Lindblad Expeditions - From the National Geographic Endeavour in Galapagos - Jonathan Aguas, naturalist/photo instructor

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From the National Geographic Endeavour in Galapagos

Jan 15, 2013 - National Geographic Endeavour

Galapagos Penguin
Sally light Foot Crab

Isabela Island

We continued our expedition by visiting the central part of Isabela, arriving in a place known as Urbina Bay. After a wet landing, we hiked along a very interesting area that was uplifted in 1954. Many giant tortoises were seen under the shade of the Galapagos cotton plants and the poison apple tree. We also spotted land iguanas next to their burrows where their eggs had been laid. Singing birds like mocking birds and fiches accompanied our way through the incense tree forest, while the Galapagos Hawk was patrolling the territory from the sky, in search of prey. Isabela is the largest of all the islands, therefore wildlife here is plenty. The most fascinating part was the fact that the land under our feet used to be the ocean floor before the uplifting happened, and now this area has been turned into the habitat of giant reptiles and many birds. After the hike some of us had the chance to do a mega swim back to the ship from the beach.

During the afternoon the ship repositioned to Tagus Cove, this time a bit further to the North but still on the same island. Snorkeling was amazing along the tuff walls covered with algae and sea turtles eating it, many tropical fish, some penguins in and out of the water and flightless Cormorants. We also had the opportunity to kayak and Zodiac ride along this calm bay, a perfect time for photography. There were many penguins on the rocks, sea turtles mating on the surface of the ocean, beautiful light against the animals and plenty of natural history to learn from. Later in the afternoon we hiked along Darwin Lake to enjoy some great landscape from the top of the hills of Isabela.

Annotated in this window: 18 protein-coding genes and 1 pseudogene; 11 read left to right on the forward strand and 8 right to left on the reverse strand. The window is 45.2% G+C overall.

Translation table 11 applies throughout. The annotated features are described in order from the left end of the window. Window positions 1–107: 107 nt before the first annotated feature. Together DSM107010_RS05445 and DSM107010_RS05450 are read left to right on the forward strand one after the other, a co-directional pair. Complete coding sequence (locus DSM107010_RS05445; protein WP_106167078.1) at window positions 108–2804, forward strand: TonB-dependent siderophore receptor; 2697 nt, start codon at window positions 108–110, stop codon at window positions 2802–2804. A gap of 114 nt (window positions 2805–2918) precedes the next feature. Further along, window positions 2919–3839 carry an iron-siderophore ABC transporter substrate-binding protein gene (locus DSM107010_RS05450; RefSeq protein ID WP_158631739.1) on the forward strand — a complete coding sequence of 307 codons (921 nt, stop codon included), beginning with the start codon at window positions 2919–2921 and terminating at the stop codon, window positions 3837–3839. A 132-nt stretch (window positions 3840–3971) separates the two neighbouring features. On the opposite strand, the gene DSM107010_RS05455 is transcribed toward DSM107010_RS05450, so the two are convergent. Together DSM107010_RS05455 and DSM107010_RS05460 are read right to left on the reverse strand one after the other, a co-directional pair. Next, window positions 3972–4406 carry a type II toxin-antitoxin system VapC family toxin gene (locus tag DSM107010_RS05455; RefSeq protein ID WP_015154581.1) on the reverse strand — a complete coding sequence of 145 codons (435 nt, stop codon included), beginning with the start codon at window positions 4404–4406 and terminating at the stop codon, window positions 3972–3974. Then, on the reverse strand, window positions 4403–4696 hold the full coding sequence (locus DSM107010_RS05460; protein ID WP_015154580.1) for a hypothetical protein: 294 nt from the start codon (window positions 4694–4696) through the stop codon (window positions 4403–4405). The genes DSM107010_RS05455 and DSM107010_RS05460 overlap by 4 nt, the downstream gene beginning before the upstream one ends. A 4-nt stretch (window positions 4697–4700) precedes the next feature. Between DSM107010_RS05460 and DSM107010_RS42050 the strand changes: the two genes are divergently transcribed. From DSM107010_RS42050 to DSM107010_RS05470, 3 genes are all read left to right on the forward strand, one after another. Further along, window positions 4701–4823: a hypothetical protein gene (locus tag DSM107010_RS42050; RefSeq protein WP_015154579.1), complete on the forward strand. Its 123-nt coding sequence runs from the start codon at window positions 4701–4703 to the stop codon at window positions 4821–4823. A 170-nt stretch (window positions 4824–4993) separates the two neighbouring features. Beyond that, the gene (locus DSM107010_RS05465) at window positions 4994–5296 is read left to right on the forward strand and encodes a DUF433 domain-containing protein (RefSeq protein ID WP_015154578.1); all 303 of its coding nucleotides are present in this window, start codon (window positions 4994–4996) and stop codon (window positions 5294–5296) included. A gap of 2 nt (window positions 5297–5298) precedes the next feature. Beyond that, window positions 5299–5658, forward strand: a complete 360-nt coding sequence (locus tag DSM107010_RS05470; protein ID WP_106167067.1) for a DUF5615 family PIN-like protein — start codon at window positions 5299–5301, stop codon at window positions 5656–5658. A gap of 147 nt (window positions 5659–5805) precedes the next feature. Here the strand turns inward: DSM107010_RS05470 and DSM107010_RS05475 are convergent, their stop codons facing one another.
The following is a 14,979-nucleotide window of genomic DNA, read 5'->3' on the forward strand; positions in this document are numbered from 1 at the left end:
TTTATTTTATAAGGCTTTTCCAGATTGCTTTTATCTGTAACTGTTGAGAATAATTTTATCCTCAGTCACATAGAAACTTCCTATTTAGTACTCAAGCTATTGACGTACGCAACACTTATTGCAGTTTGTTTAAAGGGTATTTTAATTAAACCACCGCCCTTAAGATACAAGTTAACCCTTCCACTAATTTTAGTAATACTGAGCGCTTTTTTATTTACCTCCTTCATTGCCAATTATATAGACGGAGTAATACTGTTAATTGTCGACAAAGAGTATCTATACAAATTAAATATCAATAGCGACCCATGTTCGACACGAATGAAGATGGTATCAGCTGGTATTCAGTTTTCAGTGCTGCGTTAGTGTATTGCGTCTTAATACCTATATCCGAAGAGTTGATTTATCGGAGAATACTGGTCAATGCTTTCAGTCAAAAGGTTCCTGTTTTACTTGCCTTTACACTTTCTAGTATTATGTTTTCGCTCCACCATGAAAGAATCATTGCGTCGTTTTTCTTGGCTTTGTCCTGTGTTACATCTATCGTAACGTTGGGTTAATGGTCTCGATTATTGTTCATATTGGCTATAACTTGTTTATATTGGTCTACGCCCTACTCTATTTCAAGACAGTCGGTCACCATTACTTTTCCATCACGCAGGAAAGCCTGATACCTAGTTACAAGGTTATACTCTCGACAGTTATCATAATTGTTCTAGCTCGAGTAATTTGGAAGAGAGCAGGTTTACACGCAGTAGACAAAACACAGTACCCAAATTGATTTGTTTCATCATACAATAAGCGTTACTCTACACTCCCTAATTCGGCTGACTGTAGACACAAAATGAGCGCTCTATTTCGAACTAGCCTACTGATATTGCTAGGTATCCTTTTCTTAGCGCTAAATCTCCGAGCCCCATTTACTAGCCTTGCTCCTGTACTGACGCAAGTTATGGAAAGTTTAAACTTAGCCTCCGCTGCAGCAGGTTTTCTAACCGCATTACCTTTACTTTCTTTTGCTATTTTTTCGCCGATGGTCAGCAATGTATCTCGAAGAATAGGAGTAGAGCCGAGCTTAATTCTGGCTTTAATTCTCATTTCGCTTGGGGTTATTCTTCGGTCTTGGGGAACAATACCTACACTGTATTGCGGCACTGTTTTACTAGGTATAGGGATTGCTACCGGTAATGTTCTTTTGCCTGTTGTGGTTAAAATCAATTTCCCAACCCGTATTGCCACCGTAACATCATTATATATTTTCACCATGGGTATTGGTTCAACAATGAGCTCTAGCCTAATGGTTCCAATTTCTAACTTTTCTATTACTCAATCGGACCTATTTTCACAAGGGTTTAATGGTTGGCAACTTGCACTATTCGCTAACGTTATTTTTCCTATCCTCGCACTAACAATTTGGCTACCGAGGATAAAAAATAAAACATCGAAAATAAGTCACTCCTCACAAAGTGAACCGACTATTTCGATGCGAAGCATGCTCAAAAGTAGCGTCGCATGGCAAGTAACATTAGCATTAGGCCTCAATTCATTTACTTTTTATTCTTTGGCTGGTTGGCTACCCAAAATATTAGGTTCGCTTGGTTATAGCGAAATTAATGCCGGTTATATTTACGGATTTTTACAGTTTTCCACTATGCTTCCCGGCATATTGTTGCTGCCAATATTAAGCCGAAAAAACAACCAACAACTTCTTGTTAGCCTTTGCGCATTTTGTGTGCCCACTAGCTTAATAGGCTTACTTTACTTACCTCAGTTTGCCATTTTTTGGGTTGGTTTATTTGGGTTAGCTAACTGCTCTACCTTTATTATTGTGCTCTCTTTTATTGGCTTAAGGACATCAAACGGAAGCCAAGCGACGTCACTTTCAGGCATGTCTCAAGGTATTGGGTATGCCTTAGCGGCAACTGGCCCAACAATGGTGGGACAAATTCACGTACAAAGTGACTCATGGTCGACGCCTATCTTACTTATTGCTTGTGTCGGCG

It could not have been a better day, as after we finished with the hike and went back on the Zodiac, two humpback whales showed up and one of them came very close to our Zodiac!
 


About the Author

Jonathan Aguas·Naturalist/Certified Photo Instructor

Jonathan was born into one of only a handful of families that reaches back five generations in Galápagos, in the town of Puerto Baquerizo Moreno, on San Cristobal Island. He first left the islands when he won a highly-coveted scholarship to finish his studies in the U.S.  This was the start of his life-long passion for science and languages.